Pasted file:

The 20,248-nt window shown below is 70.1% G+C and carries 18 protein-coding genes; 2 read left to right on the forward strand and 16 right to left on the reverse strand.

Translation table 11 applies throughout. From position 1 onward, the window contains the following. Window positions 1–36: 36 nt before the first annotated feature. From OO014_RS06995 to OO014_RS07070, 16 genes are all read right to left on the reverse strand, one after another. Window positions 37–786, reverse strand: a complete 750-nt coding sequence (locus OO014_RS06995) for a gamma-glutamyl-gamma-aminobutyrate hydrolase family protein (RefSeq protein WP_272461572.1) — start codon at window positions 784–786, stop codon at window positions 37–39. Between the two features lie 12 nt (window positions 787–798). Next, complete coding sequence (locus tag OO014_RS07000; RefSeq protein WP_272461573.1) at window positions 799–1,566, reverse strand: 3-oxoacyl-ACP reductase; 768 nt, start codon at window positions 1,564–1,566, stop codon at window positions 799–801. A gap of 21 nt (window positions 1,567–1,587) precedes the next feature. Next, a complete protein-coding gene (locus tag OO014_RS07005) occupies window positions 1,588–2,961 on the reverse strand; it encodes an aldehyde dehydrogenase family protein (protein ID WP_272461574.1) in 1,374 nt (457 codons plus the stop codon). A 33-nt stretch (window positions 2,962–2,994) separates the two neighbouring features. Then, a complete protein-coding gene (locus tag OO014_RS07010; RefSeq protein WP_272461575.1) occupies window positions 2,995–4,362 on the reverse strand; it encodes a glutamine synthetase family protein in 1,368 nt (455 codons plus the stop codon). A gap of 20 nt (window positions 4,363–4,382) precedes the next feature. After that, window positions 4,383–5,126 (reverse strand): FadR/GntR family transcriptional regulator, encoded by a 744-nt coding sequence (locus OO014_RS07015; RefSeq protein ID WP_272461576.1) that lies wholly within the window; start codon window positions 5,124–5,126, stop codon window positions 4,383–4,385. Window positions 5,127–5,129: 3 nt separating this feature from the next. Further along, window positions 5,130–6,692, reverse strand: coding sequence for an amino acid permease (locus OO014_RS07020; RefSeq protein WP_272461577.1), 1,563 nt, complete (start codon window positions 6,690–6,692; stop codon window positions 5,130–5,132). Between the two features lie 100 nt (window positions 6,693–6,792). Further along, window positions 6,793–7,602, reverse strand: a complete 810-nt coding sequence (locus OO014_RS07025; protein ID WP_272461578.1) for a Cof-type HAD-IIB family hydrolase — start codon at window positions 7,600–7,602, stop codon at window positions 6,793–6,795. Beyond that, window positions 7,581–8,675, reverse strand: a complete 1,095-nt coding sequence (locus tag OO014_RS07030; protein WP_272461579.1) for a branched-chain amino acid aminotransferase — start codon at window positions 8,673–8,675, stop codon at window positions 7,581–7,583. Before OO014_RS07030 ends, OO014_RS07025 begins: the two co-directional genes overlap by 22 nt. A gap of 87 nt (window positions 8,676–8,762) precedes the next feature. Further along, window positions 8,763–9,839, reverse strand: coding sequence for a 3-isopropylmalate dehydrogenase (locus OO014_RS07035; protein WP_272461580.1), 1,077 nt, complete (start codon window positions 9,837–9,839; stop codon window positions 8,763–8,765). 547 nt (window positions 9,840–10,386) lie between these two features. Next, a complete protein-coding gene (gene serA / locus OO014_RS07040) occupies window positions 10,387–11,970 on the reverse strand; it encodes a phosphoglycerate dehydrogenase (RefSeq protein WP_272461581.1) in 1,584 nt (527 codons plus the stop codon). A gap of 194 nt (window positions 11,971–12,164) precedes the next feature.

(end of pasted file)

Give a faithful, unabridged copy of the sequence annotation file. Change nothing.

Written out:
The 20,248-nt window shown below is 70.1% G+C and carries 18 protein-coding genes; 2 read left to right on the forward strand and 16 right to left on the reverse strand.

Translation table 11 applies throughout. From position 1 onward, the window contains the following. Window positions 1–36: 36 nt before the first annotated feature. From OO014_RS06995 to OO014_RS07070, 16 genes are all read right to left on the reverse strand, one after another. Window positions 37–786, reverse strand: a complete 750-nt coding sequence (locus OO014_RS06995) for a gamma-glutamyl-gamma-aminobutyrate hydrolase family protein (RefSeq protein WP_272461572.1) — start codon at window positions 784–786, stop codon at window positions 37–39. Between the two features lie 12 nt (window positions 787–798). Next, complete coding sequence (locus tag OO014_RS07000; RefSeq protein WP_272461573.1) at window positions 799–1,566, reverse strand: 3-oxoacyl-ACP reductase; 768 nt, start codon at window positions 1,564–1,566, stop codon at window positions 799–801. A gap of 21 nt (window positions 1,567–1,587) precedes the next feature. Next, a complete protein-coding gene (locus tag OO014_RS07005) occupies window positions 1,588–2,961 on the reverse strand; it encodes an aldehyde dehydrogenase family protein (protein ID WP_272461574.1) in 1,374 nt (457 codons plus the stop codon). A 33-nt stretch (window positions 2,962–2,994) separates the two neighbouring features. Then, a complete protein-coding gene (locus tag OO014_RS07010; RefSeq protein WP_272461575.1) occupies window positions 2,995–4,362 on the reverse strand; it encodes a glutamine synthetase family protein in 1,368 nt (455 codons plus the stop codon). A gap of 20 nt (window positions 4,363–4,382) precedes the next feature. After that, window positions 4,383–5,126 (reverse strand): FadR/GntR family transcriptional regulator, encoded by a 744-nt coding sequence (locus OO014_RS07015; RefSeq protein ID WP_272461576.1) that lies wholly within the window; start codon window positions 5,124–5,126, stop codon window positions 4,383–4,385. Window positions 5,127–5,129: 3 nt separating this feature from the next. Further along, window positions 5,130–6,692, reverse strand: coding sequence for an amino acid permease (locus OO014_RS07020; RefSeq protein WP_272461577.1), 1,563 nt, complete (start codon window positions 6,690–6,692; stop codon window positions 5,130–5,132). Between the two features lie 100 nt (window positions 6,693–6,792). Further along, window positions 6,793–7,602, reverse strand: a complete 810-nt coding sequence (locus OO014_RS07025; protein ID WP_272461578.1) for a Cof-type HAD-IIB family hydrolase — start codon at window positions 7,600–7,602, stop codon at window positions 6,793–6,795. Beyond that, window positions 7,581–8,675, reverse strand: a complete 1,095-nt coding sequence (locus tag OO014_RS07030; protein WP_272461579.1) for a branched-chain amino acid aminotransferase — start codon at window positions 8,673–8,675, stop codon at window positions 7,581–7,583. Before OO014_RS07030 ends, OO014_RS07025 begins: the two co-directional genes overlap by 22 nt. A gap of 87 nt (window positions 8,676–8,762) precedes the next feature. Further along, window positions 8,763–9,839, reverse strand: coding sequence for a 3-isopropylmalate dehydrogenase (locus OO014_RS07035; protein WP_272461580.1), 1,077 nt, complete (start codon window positions 9,837–9,839; stop codon window positions 8,763–8,765). 547 nt (window positions 9,840–10,386) lie between these two features. Next, a complete protein-coding gene (gene serA / locus OO014_RS07040) occupies window positions 10,387–11,970 on the reverse strand; it encodes a phosphoglycerate dehydrogenase (RefSeq protein WP_272461581.1) in 1,584 nt (527 codons plus the stop codon). A gap of 194 nt (window positions 11,971–12,164) precedes the next feature.